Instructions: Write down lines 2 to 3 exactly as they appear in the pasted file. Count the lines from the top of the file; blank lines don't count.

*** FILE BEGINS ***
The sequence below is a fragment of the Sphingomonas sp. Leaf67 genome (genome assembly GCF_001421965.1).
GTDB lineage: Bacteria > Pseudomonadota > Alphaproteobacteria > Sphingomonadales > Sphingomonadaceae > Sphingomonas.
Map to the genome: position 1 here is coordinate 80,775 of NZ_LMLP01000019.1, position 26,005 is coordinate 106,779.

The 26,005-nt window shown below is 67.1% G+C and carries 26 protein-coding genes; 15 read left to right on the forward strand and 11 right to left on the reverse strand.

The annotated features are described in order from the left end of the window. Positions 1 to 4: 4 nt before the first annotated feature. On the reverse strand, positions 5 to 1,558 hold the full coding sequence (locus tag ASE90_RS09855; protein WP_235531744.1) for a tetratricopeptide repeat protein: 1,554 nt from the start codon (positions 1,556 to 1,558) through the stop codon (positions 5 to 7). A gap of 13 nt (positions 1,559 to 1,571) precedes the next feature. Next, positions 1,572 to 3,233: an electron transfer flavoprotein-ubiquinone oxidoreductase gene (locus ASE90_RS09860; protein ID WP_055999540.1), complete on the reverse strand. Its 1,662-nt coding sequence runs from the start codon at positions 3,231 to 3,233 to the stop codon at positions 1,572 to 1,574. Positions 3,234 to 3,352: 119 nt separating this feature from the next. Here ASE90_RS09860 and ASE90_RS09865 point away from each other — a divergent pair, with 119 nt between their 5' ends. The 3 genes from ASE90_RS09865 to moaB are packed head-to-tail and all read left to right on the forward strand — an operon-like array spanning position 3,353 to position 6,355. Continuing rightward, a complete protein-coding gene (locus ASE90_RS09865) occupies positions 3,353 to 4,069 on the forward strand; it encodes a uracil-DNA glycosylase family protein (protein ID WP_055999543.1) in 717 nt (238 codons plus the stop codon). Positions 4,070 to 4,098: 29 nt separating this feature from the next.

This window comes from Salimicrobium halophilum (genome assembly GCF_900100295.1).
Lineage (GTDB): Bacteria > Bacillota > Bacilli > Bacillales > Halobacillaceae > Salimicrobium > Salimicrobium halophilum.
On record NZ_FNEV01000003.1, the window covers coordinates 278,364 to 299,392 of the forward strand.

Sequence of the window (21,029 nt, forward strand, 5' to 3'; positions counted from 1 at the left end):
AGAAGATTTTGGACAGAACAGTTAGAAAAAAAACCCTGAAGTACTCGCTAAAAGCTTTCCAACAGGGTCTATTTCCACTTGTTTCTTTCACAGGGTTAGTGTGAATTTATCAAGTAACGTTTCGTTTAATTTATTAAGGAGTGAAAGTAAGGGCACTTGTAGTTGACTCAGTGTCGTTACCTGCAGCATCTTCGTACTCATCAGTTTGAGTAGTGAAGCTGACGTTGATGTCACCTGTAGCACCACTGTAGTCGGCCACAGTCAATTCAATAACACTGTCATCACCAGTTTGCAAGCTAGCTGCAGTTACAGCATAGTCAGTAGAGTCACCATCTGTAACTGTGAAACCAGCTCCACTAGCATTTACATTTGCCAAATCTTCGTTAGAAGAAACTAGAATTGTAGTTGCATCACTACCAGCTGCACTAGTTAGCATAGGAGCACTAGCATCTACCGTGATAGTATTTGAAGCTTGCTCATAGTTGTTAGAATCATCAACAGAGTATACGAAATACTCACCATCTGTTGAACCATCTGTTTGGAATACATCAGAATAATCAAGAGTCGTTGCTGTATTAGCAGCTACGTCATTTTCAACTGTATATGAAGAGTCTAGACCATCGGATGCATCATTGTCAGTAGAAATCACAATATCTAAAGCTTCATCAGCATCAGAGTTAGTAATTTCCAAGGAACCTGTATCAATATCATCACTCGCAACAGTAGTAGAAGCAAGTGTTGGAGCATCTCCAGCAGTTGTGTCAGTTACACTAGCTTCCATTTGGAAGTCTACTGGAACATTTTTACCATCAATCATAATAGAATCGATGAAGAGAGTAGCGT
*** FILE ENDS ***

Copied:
GTDB lineage: Bacteria > Pseudomonadota > Alphaproteobacteria > Sphingomonadales > Sphingomonadaceae > Sphingomonas.
Map to the genome: position 1 here is coordinate 80,775 of NZ_LMLP01000019.1, position 26,005 is coordinate 106,779.